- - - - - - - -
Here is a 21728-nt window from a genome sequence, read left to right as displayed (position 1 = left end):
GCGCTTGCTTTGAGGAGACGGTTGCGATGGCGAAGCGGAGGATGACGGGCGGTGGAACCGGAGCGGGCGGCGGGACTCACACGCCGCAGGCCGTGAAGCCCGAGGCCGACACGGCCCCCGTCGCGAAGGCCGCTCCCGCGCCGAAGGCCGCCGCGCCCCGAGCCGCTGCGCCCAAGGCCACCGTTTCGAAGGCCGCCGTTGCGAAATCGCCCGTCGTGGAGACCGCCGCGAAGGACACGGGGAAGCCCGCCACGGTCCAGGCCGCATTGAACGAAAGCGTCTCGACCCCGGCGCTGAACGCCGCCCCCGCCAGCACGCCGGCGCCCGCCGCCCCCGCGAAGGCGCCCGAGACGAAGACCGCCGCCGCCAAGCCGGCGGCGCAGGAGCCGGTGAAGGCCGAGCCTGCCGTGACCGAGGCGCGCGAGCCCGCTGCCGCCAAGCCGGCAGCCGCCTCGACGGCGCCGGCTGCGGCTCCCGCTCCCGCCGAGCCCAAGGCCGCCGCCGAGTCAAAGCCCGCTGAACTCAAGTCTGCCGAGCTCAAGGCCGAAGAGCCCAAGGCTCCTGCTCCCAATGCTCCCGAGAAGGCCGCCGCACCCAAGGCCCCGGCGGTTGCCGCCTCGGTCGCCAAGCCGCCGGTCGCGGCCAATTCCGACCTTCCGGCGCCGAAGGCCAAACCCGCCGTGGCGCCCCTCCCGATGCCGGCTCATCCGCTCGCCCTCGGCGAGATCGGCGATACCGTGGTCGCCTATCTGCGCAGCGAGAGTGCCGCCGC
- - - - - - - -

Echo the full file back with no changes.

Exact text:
Here is a 21728-nt window from a genome sequence, read left to right as displayed (position 1 = left end):
GCGCTTGCTTTGAGGAGACGGTTGCGATGGCGAAGCGGAGGATGACGGGCGGTGGAACCGGAGCGGGCGGCGGGACTCACACGCCGCAGGCCGTGAAGCCCGAGGCCGACACGGCCCCCGTCGCGAAGGCCGCTCCCGCGCCGAAGGCCGCCGCGCCCCGAGCCGCTGCGCCCAAGGCCACCGTTTCGAAGGCCGCCGTTGCGAAATCGCCCGTCGTGGAGACCGCCGCGAAGGACACGGGGAAGCCCGCCACGGTCCAGGCCGCATTGAACGAAAGCGTCTCGACCCCGGCGCTGAACGCCGCCCCCGCCAGCACGCCGGCGCCCGCCGCCCCCGCGAAGGCGCCCGAGACGAAGACCGCCGCCGCCAAGCCGGCGGCGCAGGAGCCGGTGAAGGCCGAGCCTGCCGTGACCGAGGCGCGCGAGCCCGCTGCCGCCAAGCCGGCAGCCGCCTCGACGGCGCCGGCTGCGGCTCCCGCTCCCGCCGAGCCCAAGGCCGCCGCCGAGTCAAAGCCCGCTGAACTCAAGTCTGCCGAGCTCAAGGCCGAAGAGCCCAAGGCTCCTGCTCCCAATGCTCCCGAGAAGGCCGCCGCACCCAAGGCCCCGGCGGTTGCCGCCTCGGTCGCCAAGCCGCCGGTCGCGGCCAATTCCGACCTTCCGGCGCCGAAGGCCAAACCCGCCGTGGCGCCCCTCCCGATGCCGGCTCATCCGCTCGCCCTCGGCGAGATCGGCGATACCGTGGTCGCCTATCTGCGCAGCGAGAGTGCCGCCGC